Equity and Opportunity

America's motherhood crisis is at a tipping point: "We're not taking it anymore," says Reshma Saujani

Gabriella Boresi, CNBC intern
Key Points
  • The Marshall Plan for Moms is calling for mothers to receive basic income payments, as well as affordable child care and paid family leave.  
  • Founded by Reshma Saujani, who created Girls Who Code, it calls upon the Biden administration to help support mothers in their unseen, and unpaid labors.  
Caregiver Crisis: A Bold Plan to Get Women Back to Work with Girls Who Code's Reshma Saujani at CNBC Inclusion Forum
Caregiver Crisis: A Bold Plan to Get Women Back to Work with Girls Who Code's Reshma Saujani at CNBC Inclusion Forum

Reshma Saujani created Girls Who Code to crack the gender gap in technology. Now, she has committed to another major gender gap in need of a societal fix: parental labor.

The Covid-19 pandemic led to a sharp reversal in gains that women made in the labor force over decades. If there is a silver lining, it also has shined a light on the work women have always done as mothers, but which the economy did not value. Saujani says it's time for a reckoning when it comes to placing the right economic value on motherhood.

"Today we find ourselves as nannies, tech support, doing the cooking and cleaning, all the while trying to maintain full-time jobs and we are done because we are getting crushed. So, we need a 360-plan, a Marshall Plan for Moms, to get us back to work," Saujani told CNBC at its Inclusion in Action event on Thursday.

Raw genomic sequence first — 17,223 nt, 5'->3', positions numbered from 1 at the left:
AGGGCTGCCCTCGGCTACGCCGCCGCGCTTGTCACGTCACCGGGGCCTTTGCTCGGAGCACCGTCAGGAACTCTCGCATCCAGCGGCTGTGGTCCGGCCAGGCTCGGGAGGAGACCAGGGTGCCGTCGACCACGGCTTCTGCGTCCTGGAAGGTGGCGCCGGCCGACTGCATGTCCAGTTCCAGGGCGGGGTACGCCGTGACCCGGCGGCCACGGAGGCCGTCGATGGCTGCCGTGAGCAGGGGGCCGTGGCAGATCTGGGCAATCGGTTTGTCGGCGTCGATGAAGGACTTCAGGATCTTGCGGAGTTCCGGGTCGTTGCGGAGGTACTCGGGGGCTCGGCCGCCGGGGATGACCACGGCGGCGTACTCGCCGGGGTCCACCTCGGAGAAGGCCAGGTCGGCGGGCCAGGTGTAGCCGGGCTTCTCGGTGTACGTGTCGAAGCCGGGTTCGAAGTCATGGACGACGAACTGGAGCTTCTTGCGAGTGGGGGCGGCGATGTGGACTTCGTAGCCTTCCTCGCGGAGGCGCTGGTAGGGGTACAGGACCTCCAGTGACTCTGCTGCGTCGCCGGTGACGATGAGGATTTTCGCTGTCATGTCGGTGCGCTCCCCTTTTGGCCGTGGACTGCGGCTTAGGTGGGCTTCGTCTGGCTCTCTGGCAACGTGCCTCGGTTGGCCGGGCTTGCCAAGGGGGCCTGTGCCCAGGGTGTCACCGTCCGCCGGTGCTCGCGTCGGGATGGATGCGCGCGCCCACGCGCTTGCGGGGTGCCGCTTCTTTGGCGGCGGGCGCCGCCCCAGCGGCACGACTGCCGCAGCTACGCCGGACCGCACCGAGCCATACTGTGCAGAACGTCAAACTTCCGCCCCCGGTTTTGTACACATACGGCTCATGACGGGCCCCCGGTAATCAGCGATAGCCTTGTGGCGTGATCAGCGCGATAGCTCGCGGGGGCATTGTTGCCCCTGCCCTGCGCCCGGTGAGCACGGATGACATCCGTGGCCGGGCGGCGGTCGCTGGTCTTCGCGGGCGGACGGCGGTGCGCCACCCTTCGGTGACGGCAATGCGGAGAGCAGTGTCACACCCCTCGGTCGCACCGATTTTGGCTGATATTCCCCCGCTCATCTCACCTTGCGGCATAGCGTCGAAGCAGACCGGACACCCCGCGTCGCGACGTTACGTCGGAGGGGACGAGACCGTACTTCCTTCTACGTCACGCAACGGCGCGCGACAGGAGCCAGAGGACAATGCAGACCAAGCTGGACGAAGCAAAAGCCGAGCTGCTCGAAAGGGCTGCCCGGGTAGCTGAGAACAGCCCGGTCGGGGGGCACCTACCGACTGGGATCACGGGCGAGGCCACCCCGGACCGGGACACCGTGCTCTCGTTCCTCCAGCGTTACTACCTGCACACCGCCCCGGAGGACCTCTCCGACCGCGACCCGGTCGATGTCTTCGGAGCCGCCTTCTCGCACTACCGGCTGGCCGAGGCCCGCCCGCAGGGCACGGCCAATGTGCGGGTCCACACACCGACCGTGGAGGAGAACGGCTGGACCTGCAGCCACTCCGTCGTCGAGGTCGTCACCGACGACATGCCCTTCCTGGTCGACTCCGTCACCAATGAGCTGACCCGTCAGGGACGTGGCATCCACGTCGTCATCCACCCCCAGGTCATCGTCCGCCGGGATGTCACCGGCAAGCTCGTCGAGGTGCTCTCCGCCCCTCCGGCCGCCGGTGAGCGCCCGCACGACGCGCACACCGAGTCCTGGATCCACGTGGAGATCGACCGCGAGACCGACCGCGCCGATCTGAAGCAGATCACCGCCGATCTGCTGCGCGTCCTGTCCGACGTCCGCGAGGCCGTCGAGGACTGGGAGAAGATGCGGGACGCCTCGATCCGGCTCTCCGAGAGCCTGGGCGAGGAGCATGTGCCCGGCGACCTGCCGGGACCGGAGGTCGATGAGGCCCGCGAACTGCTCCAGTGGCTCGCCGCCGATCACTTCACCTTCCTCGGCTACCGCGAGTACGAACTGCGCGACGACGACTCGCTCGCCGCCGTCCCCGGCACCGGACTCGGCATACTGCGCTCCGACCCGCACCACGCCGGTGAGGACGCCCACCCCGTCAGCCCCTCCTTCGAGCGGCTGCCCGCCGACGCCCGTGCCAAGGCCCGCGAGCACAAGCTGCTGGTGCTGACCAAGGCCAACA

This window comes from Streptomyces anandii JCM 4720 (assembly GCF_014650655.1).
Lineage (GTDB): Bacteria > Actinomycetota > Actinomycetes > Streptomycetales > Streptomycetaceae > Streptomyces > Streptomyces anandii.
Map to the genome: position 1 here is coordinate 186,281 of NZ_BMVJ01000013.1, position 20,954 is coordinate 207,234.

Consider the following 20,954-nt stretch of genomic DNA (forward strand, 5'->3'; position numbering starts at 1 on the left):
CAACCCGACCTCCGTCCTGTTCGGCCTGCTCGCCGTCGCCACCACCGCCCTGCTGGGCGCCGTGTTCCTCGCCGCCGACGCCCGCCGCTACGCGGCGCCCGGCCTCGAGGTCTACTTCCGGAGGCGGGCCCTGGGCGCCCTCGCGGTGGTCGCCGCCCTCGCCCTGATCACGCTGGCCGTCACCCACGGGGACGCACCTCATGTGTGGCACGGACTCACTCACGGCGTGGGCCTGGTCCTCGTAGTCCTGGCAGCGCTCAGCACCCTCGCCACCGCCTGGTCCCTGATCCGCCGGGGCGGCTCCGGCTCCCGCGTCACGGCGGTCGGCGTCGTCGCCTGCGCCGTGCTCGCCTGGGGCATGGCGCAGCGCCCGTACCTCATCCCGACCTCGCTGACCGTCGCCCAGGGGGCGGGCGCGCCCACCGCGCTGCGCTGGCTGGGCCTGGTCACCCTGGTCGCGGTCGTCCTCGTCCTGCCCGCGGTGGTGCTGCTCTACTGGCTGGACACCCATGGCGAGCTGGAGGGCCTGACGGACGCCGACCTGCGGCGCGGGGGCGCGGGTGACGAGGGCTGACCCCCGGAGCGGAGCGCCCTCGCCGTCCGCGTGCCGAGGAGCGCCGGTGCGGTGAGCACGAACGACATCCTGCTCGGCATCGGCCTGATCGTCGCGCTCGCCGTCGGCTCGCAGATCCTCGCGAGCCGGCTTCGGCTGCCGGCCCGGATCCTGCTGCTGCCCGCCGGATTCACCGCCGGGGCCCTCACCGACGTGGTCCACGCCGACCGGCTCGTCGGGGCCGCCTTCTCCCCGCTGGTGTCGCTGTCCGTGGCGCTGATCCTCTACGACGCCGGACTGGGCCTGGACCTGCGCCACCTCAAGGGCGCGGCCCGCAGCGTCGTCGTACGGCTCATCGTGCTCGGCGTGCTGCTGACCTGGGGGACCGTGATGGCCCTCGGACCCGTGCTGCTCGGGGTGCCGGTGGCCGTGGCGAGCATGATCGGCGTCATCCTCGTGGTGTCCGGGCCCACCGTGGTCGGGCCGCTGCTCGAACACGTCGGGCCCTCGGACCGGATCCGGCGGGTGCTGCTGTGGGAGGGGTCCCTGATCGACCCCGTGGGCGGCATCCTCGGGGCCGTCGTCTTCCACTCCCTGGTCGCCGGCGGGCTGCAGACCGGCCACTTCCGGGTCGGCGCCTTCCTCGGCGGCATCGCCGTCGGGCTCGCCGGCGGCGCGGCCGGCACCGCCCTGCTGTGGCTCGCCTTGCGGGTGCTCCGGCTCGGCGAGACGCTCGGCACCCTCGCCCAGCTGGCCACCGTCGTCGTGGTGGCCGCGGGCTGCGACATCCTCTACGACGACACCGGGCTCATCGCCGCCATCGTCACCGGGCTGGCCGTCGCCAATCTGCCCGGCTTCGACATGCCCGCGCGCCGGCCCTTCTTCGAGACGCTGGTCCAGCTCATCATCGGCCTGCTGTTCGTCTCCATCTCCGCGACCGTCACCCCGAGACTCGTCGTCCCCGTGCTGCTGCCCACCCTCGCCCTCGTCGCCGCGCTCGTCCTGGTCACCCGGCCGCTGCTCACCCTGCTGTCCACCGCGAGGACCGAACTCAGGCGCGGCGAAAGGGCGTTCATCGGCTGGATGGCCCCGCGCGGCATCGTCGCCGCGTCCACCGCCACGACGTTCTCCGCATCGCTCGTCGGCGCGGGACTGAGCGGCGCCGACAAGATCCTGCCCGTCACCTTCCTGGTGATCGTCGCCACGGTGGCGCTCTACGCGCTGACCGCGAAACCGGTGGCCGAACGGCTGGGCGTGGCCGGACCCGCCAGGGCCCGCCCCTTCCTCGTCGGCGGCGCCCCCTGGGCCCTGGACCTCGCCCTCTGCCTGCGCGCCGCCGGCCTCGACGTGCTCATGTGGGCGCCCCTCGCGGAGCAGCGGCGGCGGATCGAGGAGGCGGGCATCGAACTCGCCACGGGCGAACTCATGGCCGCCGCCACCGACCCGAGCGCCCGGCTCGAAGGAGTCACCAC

The public policy components that need to be made permanent include basic income payments to mothers — an idea partially reflected in the Child Tax Credit included in the most recent stimulus legislation — as well as affordable child care, paid parental leave, and retraining of mothers who have lost their jobs, "jobs that are simply not coming back," Saujani said. 

She said the Child Tax Credit included in the stimulus plan should only be a downpayment on permanent policy options favored by the Marshall Plans for Moms. 

We have an opportunity again to build it back better and to ask for all of it.

The Marshall Plan for Moms came about as a response to the high number of mothers dropping from the workforce over the course of the Covid-19 pandemic. According to Center for American Progress, women have lost a net of 5.4 million jobs during the recession — it has been dubbed a 'shecession' — which is nearly 1 million more job losses than men. With having to accommodate remote-learning and having their kids home full-time, parents have had an increase in household responsibilities, most of which fall upon mothers. Research has shown that for every three mothers that leave the workforce, only one father leaves. 

Saujani wants mothers to demand appreciation and value for their hours of unpaid labor from both the corporate world and the government.

The labor market losses experienced by working women have been referred to by President Joe Biden and Vice President Kamala Harris as a national emergency. 

Raujani said her idea for a $2,400 monthly direct payment was based on the Covid stimulus payment, but she said the public policy goal is much broader. "What we want is for President Biden to put together a task force to look at the economic recovery of mothers and to figure out what we [mothers] need to get back to work."

Biden's platform as a presidential candidate included caregiving as a critical component of building a better national infrastructure. 

"We're not taking it anymore," Saujani said. "We have an opportunity again to build it back better and to ask for all of it. Ask for basic payments, demand paid leave, demand affordable child care, demand retraining, ensure that when we come back to companies, that we have flexibility and remote opportunities, that we don't have the motherhood penalty, that we have more on-ramps for mothers. We have plenty of off-ramps, but not a lot of on-ramps."

 —By Gabriella Boresi, CNBC intern